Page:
emma’s review published on Letterboxd:
So I watched this last year, after having only seen Mean Streets as an adult. (I had seen Taxi Driver, Raging Bull, Gangs of New York, The Age of Innocence and Hugo all in college and Goodfellas in high school.) I loved Mean Streets and immediately connected with it, after not thinking Scorsese had much to offer me as a director. Which was fine! I don’t have to like everybody and I’m historically turned off by violence, so I had my answer to why I didn’t really seek out or connect with what I had seen.
after Mean Streets, which blew me away, The Irishman was kind of disappointing, but not in a form way, just pretty much as soon as I started watching it, I knew I wasn’t ready for it. Like it is so clearly coda of a career of reckoning with something I had not put any work into at that point. So I watched it and withheld judgment until I did the work.
A friend recently mentioned he doesn’t push for completion of filmographies because he likes looking forward to the work of a beloved director. But I don’t think I could have loved The Irishman the way I love it right now without contemplating the work as a whole. Which is maybe gross and auteur-y, but also the image that immediately popped into my brain was a rosary, so maybe Marty would like that. Holding and counting and stringing beads together to form a prayer that only works after iteration and iteration.
Also not to be too earnest and maybe this is something I am going to grapple with in 2021 and every year after that, but Scorsese is probably the artist who most informs my relationship with God and that’s what it is, for better or for worse. But when the priest talks to Frank about absolution and says, “We can be sorry, even when we don’t feel sorry. For us to say, to make a decision of the will, ‘God, I am sorry. God, forgive me,’” is a little fudgey, doctrine wise because of the possible lack of contrition.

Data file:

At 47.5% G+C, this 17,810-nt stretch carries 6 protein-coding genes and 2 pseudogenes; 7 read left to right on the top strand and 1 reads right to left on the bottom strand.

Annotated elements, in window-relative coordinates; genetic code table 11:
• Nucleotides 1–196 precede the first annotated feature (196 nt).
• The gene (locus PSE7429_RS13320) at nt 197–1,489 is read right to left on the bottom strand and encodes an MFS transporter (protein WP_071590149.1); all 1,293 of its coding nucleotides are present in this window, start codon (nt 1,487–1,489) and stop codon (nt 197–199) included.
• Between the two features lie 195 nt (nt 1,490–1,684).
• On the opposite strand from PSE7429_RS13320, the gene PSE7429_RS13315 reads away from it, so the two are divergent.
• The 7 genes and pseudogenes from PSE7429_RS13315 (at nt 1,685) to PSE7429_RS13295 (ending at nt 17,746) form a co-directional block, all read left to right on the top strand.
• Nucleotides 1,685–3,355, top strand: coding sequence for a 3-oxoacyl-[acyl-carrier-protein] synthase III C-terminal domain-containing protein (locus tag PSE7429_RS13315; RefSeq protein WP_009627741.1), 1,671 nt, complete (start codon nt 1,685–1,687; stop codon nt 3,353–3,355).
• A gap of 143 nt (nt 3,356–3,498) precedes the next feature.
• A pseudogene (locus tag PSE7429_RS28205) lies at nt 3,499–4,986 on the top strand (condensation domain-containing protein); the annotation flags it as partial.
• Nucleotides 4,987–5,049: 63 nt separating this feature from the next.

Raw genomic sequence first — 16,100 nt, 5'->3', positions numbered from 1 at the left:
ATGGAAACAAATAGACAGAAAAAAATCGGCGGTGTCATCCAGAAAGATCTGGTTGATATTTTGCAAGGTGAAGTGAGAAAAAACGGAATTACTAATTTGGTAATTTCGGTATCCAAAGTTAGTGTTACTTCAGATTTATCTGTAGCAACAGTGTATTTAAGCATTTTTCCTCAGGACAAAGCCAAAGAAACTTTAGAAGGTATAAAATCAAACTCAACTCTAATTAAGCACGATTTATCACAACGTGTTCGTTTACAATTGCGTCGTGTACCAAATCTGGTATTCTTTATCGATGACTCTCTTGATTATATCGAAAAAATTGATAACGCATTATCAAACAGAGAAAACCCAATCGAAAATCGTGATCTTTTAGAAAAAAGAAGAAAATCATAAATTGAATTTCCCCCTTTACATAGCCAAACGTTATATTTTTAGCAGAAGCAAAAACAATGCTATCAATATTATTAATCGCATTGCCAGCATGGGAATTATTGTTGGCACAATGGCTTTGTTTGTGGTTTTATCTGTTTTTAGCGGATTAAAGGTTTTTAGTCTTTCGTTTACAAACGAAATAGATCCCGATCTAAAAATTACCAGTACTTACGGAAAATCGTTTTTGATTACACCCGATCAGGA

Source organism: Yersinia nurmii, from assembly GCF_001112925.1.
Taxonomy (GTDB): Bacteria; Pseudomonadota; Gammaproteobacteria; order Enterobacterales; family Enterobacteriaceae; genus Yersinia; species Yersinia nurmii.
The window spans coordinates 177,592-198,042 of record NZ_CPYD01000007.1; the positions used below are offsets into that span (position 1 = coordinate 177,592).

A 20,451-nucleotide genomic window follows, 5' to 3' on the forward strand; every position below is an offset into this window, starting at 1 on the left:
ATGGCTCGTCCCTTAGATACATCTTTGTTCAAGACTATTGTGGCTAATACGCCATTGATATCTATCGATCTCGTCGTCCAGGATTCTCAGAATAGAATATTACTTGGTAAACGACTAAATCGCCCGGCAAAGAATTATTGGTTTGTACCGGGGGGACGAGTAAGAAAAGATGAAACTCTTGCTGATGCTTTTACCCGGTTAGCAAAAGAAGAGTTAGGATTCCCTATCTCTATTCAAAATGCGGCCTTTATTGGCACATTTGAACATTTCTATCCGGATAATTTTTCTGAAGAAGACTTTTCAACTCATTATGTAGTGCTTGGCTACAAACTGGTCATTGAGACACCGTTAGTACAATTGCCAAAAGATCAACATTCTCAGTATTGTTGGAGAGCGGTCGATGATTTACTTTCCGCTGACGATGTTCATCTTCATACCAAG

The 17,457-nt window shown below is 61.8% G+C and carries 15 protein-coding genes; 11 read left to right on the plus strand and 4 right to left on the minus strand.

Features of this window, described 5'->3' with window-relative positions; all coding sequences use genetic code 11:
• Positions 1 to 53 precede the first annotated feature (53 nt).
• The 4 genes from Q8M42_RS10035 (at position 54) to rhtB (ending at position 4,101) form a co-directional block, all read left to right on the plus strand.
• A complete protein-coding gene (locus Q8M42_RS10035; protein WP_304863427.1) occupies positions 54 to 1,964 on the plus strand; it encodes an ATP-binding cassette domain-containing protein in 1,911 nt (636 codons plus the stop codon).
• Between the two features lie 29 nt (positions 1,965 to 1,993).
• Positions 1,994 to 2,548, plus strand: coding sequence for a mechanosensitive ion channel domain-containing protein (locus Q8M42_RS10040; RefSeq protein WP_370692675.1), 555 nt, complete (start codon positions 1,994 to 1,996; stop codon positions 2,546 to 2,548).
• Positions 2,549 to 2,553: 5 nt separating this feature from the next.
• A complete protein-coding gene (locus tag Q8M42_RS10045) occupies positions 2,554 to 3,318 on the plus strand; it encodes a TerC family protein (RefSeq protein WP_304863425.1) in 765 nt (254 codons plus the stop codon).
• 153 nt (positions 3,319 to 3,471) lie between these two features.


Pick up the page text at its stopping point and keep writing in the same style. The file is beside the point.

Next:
I keep thinking about how the one murder that is a murder worth being contrite about for Frank, the one that wasn’t like when he was in the army, is the one he does express regret about and it is also the one that is a decision of the will for him. Not making that phone call and letting Hoffa clock the room as not safe were all decisions.
I’m not a good enough Catholic to square them, but I’m not particularly interested in resolving that, even if it puts me in the same condemned league. but the idea that contrition is a choice instead of a state of being that is achieved does seem to have room to exist in the doctrine, because the choice is not hollow, even when the chooser is.